You don’t need a garden to succeed as a home-brewer, but growing your own ingredients is a flavorful step up.
Much of the creativity involved in crafting a custom-made beer starts with the plants you select.
“The modern palate pretty much demands some hops in beer, but beyond that, there’s a lot of choices available,” said Dennis Fisher, an organic farmer from Winterport, Maine.
Fisher, who with his brother Joe wrote a popular reference book for beginners, “The Homebrewer’s Garden” (Storey Publishing, 1998), says one of the most satisfying aspects of home brewing is producing some or all of your own ingredients from scratch. “Scratch brewing,” the brothers wrote, “refers to the cultivation, preparation and use of hops, barley, malts and other nonbarley grains, and adjuncts ranging from fruits to herbs to vegetables.”
Growing your own ingredients ensures that the products are as organic, fresh and unique as possible. Homegrown also is cheaper than store-bought, the Fishers say.
The four basic ingredients needed for brewing are malt (malting provides the fermented sugar that yeast feeds on to produce alcohol), hops (reduces spoilage and balances the sugar’s sweetness with a bitter flavor), brewer’s yeast and water (about 90 percent of beer’s content).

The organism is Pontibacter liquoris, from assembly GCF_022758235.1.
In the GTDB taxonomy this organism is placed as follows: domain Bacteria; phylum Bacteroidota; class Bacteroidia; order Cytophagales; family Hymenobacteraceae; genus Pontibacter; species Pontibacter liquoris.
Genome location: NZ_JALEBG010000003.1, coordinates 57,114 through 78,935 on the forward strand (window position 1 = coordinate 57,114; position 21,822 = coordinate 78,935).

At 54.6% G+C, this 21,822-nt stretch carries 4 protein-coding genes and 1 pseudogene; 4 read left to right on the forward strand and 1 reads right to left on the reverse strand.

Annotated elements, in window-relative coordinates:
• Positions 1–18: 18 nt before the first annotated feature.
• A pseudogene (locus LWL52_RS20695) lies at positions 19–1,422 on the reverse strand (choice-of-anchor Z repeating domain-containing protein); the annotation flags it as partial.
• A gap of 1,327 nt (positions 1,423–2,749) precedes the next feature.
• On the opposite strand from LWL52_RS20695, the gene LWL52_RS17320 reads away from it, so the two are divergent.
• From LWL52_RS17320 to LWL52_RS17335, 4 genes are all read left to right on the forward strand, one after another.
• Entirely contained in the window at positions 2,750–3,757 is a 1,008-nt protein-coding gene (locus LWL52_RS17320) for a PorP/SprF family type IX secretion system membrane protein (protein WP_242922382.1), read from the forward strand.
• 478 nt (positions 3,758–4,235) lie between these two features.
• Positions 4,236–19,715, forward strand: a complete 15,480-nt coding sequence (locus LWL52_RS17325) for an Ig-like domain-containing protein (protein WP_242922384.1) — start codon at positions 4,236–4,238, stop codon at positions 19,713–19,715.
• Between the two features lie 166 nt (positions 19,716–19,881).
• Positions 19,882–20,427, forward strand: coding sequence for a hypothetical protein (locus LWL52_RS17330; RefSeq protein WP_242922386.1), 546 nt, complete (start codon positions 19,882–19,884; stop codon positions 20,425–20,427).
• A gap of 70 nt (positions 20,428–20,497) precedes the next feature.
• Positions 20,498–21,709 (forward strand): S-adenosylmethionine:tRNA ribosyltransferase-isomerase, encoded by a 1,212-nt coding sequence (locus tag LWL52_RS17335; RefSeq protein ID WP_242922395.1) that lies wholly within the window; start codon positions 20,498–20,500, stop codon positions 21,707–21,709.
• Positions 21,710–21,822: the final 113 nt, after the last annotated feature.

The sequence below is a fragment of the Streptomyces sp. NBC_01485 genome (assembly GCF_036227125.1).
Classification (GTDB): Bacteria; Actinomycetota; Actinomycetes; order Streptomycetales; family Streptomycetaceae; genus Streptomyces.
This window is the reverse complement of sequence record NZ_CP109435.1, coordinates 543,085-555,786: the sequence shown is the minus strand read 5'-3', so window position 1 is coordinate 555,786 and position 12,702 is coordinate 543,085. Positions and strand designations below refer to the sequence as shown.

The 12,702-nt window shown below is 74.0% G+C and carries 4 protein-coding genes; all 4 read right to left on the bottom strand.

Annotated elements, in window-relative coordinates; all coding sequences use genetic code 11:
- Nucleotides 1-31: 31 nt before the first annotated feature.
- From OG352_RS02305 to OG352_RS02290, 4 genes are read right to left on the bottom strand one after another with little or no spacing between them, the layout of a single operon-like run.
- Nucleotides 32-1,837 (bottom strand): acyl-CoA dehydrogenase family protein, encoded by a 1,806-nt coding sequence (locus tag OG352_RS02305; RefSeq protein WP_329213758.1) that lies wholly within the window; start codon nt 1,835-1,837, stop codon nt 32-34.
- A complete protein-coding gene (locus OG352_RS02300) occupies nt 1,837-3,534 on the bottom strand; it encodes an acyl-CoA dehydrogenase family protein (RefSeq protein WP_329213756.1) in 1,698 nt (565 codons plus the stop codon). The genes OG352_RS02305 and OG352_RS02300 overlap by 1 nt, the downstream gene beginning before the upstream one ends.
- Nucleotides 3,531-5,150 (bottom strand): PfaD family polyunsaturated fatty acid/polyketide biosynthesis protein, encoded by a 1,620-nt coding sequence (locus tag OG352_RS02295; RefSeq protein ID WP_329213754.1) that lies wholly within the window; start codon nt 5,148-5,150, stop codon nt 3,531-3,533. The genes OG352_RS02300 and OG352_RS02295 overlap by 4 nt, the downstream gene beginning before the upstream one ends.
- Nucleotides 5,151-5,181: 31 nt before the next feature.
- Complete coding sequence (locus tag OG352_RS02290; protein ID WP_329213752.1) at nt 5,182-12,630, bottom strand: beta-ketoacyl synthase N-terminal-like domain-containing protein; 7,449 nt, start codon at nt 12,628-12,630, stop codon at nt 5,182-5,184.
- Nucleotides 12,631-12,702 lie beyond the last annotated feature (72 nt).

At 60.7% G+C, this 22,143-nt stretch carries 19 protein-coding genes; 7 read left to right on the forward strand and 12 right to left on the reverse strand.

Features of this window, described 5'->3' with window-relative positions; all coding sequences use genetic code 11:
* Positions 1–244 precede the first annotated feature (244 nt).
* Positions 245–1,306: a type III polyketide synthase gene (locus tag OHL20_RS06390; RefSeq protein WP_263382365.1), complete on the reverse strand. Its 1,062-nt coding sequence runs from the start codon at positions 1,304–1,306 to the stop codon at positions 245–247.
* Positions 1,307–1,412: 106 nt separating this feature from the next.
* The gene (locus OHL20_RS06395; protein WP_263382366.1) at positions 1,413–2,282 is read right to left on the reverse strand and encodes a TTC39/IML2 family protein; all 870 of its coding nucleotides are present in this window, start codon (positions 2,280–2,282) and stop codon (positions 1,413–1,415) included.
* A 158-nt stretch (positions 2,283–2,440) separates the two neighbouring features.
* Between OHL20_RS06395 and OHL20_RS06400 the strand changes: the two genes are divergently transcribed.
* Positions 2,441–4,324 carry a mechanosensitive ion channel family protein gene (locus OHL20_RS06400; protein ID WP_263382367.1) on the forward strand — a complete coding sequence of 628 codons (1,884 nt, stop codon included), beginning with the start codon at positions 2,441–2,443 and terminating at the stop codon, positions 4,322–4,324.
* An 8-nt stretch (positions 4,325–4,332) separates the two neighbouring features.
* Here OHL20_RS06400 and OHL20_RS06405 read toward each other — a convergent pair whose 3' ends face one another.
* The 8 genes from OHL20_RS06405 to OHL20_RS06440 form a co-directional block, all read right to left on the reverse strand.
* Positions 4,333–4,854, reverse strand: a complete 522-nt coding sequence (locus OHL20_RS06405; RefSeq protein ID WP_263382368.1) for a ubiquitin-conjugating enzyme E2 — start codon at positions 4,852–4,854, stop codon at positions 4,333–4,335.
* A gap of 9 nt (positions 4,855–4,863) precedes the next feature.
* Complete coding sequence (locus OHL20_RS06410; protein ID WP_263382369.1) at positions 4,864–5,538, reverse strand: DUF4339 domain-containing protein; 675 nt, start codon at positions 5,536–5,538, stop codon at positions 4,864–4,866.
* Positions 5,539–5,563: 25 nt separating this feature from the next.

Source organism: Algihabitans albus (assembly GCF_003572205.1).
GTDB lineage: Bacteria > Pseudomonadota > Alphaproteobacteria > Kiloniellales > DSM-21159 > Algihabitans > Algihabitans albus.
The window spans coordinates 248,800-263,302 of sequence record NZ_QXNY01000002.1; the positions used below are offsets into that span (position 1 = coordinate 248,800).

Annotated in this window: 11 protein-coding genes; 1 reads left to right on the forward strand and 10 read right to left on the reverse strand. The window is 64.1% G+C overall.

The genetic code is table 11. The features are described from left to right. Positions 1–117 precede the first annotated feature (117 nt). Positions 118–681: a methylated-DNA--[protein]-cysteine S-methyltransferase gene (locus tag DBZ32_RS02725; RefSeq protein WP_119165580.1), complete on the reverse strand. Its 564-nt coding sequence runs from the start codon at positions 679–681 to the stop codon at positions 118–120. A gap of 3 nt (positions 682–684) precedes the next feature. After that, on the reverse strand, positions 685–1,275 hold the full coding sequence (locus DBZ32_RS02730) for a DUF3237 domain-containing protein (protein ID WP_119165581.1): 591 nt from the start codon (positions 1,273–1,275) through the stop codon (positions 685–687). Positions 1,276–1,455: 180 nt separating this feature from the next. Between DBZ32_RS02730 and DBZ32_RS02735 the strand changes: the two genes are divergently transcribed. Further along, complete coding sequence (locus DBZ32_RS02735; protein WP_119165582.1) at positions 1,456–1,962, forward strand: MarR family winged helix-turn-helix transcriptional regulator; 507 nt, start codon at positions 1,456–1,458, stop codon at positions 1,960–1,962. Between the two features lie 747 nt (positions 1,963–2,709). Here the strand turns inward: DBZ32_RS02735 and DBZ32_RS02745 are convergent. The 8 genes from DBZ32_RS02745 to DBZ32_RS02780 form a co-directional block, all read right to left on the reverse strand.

“Hops are a particularly good (garden) choice because they thrive almost anywhere,” Dennis Fisher said. “They are also a great addition to a landscape — big, attractive columns of greenery.”
If the water from your tap tastes good, then it also should taste good in the beer you make, Fisher said. “But if it’s chlorinated, then you need to let it stand overnight to allow the chemicals to outgas before brewing with it.”
Adjuncts, in home-brew speak, are plants used to replace or complement hops to give beers distinctive flavors, odors and colors.
“Just about any flower you can eat can be made into a beer,” said Rebecca Kneen, an organic farmer and writer from Sorrento, British Columbia, who wrote about backyard brewing in the new “Groundbreaking Food Gardens,” By Niki Jabbour (Storey Publishing).
“It’s useful to experiment with them all though to determine how much should be used and when they should be added,” Kneen said.
Some common and not so common home brewer’s garden adjuncts include:
■ Herbs: (Bittering) Sage, horehound, gentian, yarrow. (Flavoring) Juniper, rosemary, ginger, oregano, mint, thyme. (Aromatic) Lavender, lemon balm, chamomile.
■ Flowers: Nasturtiums, wild roses, scented geranium leaves, daylilies and marigolds.
■ Vegetables and fruits: Rhubarb, blackberries and elderberries, pumpkin, chili peppers, sorghum, apples.
“We like to add spruce tips to some beers,” Fisher said. “It’s more of a wild-gathered than home-grown adjunct that in Colonial times was a hops substitute.”